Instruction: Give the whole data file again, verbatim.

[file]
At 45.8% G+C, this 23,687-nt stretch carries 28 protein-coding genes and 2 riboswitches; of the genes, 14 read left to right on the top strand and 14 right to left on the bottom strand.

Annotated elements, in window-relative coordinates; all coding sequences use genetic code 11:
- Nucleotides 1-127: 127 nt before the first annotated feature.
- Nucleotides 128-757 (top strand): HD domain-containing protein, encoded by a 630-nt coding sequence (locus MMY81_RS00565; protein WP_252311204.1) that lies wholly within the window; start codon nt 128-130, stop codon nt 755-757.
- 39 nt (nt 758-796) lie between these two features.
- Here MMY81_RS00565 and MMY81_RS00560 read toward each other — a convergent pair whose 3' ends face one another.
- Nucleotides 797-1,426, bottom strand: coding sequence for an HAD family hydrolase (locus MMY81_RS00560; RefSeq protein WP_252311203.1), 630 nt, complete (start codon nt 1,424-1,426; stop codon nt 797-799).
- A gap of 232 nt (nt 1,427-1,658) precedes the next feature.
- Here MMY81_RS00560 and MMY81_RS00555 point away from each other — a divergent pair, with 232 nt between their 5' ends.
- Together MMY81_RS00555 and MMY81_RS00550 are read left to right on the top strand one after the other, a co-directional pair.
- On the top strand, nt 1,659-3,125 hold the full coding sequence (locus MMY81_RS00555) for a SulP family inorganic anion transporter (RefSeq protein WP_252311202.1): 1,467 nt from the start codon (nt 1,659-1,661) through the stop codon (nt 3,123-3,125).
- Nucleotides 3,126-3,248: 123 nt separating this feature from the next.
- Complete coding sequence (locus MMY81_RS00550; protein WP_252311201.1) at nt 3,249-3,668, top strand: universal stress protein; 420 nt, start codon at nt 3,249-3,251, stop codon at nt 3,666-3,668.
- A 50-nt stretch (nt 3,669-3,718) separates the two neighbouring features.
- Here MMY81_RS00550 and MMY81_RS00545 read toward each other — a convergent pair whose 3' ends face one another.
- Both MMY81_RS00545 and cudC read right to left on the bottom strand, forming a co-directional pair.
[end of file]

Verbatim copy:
At 45.8% G+C, this 23,687-nt stretch carries 28 protein-coding genes and 2 riboswitches; of the genes, 14 read left to right on the top strand and 14 right to left on the bottom strand.

Annotated elements, in window-relative coordinates; all coding sequences use genetic code 11:
- Nucleotides 1-127: 127 nt before the first annotated feature.
- Nucleotides 128-757 (top strand): HD domain-containing protein, encoded by a 630-nt coding sequence (locus MMY81_RS00565; protein WP_252311204.1) that lies wholly within the window; start codon nt 128-130, stop codon nt 755-757.
- 39 nt (nt 758-796) lie between these two features.
- Here MMY81_RS00565 and MMY81_RS00560 read toward each other — a convergent pair whose 3' ends face one another.
- Nucleotides 797-1,426, bottom strand: coding sequence for an HAD family hydrolase (locus MMY81_RS00560; RefSeq protein WP_252311203.1), 630 nt, complete (start codon nt 1,424-1,426; stop codon nt 797-799).
- A gap of 232 nt (nt 1,427-1,658) precedes the next feature.
- Here MMY81_RS00560 and MMY81_RS00555 point away from each other — a divergent pair, with 232 nt between their 5' ends.
- Together MMY81_RS00555 and MMY81_RS00550 are read left to right on the top strand one after the other, a co-directional pair.
- On the top strand, nt 1,659-3,125 hold the full coding sequence (locus MMY81_RS00555) for a SulP family inorganic anion transporter (RefSeq protein WP_252311202.1): 1,467 nt from the start codon (nt 1,659-1,661) through the stop codon (nt 3,123-3,125).
- Nucleotides 3,126-3,248: 123 nt separating this feature from the next.
- Complete coding sequence (locus MMY81_RS00550; protein WP_252311201.1) at nt 3,249-3,668, top strand: universal stress protein; 420 nt, start codon at nt 3,249-3,251, stop codon at nt 3,666-3,668.
- A 50-nt stretch (nt 3,669-3,718) separates the two neighbouring features.
- Here MMY81_RS00550 and MMY81_RS00545 read toward each other — a convergent pair whose 3' ends face one another.
- Both MMY81_RS00545 and cudC read right to left on the bottom strand, forming a co-directional pair.